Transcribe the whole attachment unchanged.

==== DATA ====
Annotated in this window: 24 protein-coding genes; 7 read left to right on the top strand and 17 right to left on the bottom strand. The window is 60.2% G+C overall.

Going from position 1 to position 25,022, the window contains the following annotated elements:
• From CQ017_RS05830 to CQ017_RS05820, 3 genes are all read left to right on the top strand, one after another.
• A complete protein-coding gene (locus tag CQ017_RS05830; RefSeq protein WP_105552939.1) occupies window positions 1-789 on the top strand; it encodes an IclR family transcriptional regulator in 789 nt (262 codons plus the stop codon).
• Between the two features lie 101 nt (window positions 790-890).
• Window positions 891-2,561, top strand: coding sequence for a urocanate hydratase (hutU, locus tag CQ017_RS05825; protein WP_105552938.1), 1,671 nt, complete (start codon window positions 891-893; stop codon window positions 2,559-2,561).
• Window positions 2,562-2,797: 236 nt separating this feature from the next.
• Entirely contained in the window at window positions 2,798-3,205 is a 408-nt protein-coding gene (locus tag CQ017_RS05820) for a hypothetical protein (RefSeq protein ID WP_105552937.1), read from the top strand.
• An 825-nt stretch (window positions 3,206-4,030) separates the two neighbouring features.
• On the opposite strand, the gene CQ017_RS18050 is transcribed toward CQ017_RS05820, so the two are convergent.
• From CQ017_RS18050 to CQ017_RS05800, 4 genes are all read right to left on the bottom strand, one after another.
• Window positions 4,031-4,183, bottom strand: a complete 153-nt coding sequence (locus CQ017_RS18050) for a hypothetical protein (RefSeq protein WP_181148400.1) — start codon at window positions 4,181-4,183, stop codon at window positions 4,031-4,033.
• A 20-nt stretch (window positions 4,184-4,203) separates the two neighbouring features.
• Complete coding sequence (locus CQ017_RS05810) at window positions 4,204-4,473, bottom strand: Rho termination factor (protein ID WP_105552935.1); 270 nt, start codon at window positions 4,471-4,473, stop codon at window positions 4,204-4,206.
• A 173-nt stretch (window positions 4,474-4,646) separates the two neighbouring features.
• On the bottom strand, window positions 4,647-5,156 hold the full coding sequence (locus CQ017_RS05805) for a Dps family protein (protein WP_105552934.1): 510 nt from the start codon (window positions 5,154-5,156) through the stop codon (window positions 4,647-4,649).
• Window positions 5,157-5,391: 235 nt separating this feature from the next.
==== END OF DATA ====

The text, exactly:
Annotated in this window: 24 protein-coding genes; 7 read left to right on the top strand and 17 right to left on the bottom strand. The window is 60.2% G+C overall.

Going from position 1 to position 25,022, the window contains the following annotated elements:
• From CQ017_RS05830 to CQ017_RS05820, 3 genes are all read left to right on the top strand, one after another.
• A complete protein-coding gene (locus tag CQ017_RS05830; RefSeq protein WP_105552939.1) occupies window positions 1-789 on the top strand; it encodes an IclR family transcriptional regulator in 789 nt (262 codons plus the stop codon).
• Between the two features lie 101 nt (window positions 790-890).
• Window positions 891-2,561, top strand: coding sequence for a urocanate hydratase (hutU, locus tag CQ017_RS05825; protein WP_105552938.1), 1,671 nt, complete (start codon window positions 891-893; stop codon window positions 2,559-2,561).
• Window positions 2,562-2,797: 236 nt separating this feature from the next.
• Entirely contained in the window at window positions 2,798-3,205 is a 408-nt protein-coding gene (locus tag CQ017_RS05820) for a hypothetical protein (RefSeq protein ID WP_105552937.1), read from the top strand.
• An 825-nt stretch (window positions 3,206-4,030) separates the two neighbouring features.
• On the opposite strand, the gene CQ017_RS18050 is transcribed toward CQ017_RS05820, so the two are convergent.
• From CQ017_RS18050 to CQ017_RS05800, 4 genes are all read right to left on the bottom strand, one after another.
• Window positions 4,031-4,183, bottom strand: a complete 153-nt coding sequence (locus CQ017_RS18050) for a hypothetical protein (RefSeq protein WP_181148400.1) — start codon at window positions 4,181-4,183, stop codon at window positions 4,031-4,033.
• A 20-nt stretch (window positions 4,184-4,203) separates the two neighbouring features.
• Complete coding sequence (locus CQ017_RS05810) at window positions 4,204-4,473, bottom strand: Rho termination factor (protein ID WP_105552935.1); 270 nt, start codon at window positions 4,471-4,473, stop codon at window positions 4,204-4,206.
• A 173-nt stretch (window positions 4,474-4,646) separates the two neighbouring features.
• On the bottom strand, window positions 4,647-5,156 hold the full coding sequence (locus CQ017_RS05805) for a Dps family protein (protein WP_105552934.1): 510 nt from the start codon (window positions 5,154-5,156) through the stop codon (window positions 4,647-4,649).
• Window positions 5,157-5,391: 235 nt separating this feature from the next.